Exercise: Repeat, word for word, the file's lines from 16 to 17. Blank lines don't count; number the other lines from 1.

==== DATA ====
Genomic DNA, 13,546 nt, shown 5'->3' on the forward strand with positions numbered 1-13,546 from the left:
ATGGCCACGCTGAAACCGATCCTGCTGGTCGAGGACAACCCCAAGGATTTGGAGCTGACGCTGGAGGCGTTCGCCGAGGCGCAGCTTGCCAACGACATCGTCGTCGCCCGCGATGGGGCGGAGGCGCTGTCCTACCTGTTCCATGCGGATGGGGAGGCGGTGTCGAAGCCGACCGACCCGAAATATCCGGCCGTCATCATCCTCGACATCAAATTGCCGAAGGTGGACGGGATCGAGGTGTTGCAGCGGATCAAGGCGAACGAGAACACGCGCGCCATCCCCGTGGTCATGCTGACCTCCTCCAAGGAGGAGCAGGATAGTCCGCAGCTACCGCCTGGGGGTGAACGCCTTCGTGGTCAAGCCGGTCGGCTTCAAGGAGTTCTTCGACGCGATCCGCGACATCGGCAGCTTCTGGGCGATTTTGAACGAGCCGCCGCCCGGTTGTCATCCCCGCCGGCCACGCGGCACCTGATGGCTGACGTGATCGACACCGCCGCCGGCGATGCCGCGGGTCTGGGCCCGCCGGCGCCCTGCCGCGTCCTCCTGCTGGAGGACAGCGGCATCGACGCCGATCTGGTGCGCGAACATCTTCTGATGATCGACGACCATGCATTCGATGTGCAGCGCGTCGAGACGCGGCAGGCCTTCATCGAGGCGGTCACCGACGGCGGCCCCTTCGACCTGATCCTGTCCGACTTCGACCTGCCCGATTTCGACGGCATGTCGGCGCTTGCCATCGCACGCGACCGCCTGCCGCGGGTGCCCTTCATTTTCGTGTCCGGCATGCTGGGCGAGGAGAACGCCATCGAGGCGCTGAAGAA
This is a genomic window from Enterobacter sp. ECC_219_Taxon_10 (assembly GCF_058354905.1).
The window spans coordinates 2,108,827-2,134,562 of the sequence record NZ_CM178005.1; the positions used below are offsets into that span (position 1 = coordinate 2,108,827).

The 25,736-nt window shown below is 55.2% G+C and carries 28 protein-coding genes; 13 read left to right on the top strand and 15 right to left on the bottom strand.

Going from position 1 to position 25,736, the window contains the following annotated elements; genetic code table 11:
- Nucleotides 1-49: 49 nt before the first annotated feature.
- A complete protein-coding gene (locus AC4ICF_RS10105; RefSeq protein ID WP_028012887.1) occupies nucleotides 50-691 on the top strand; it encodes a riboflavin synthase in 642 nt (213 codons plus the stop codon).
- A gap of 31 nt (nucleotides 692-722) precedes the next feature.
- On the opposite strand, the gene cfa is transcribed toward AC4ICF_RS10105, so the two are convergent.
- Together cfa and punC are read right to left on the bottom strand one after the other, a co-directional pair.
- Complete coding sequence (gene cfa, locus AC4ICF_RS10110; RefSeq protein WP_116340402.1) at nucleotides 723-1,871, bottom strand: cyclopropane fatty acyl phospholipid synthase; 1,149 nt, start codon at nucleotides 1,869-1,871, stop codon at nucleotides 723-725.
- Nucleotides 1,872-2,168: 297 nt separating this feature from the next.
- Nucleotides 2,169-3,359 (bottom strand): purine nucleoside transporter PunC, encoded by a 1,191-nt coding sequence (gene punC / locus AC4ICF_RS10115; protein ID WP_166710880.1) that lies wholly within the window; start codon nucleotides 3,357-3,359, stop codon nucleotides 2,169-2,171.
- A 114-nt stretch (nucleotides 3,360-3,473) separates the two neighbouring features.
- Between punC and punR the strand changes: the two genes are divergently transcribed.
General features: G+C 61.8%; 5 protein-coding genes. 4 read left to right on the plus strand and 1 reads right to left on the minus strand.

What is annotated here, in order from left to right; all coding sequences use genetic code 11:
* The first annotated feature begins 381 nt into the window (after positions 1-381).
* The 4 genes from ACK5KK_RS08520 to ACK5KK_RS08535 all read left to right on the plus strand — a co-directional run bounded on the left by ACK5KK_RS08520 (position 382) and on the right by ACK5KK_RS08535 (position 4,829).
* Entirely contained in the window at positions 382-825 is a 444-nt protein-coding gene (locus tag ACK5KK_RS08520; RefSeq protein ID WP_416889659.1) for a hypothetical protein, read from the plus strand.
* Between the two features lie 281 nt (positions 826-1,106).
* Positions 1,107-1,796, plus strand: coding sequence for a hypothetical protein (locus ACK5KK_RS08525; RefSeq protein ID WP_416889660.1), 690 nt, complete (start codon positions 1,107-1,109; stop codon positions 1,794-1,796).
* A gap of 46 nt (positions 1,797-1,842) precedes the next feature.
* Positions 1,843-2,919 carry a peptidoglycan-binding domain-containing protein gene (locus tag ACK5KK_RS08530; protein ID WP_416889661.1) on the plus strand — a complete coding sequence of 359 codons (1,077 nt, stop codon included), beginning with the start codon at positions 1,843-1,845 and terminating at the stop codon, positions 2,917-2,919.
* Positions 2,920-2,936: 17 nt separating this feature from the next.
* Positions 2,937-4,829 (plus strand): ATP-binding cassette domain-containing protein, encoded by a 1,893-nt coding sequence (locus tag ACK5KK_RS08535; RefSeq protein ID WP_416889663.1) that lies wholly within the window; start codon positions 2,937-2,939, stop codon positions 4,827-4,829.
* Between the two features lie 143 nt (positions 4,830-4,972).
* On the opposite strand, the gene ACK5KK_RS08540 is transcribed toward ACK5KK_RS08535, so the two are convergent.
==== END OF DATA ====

- Between punC and punR the strand changes: the two genes are divergently transcribed.
General features: G+C 61.8%; 5 protein-coding genes. 4 read left to right on the plus strand and 1 reads right to left on the minus strand.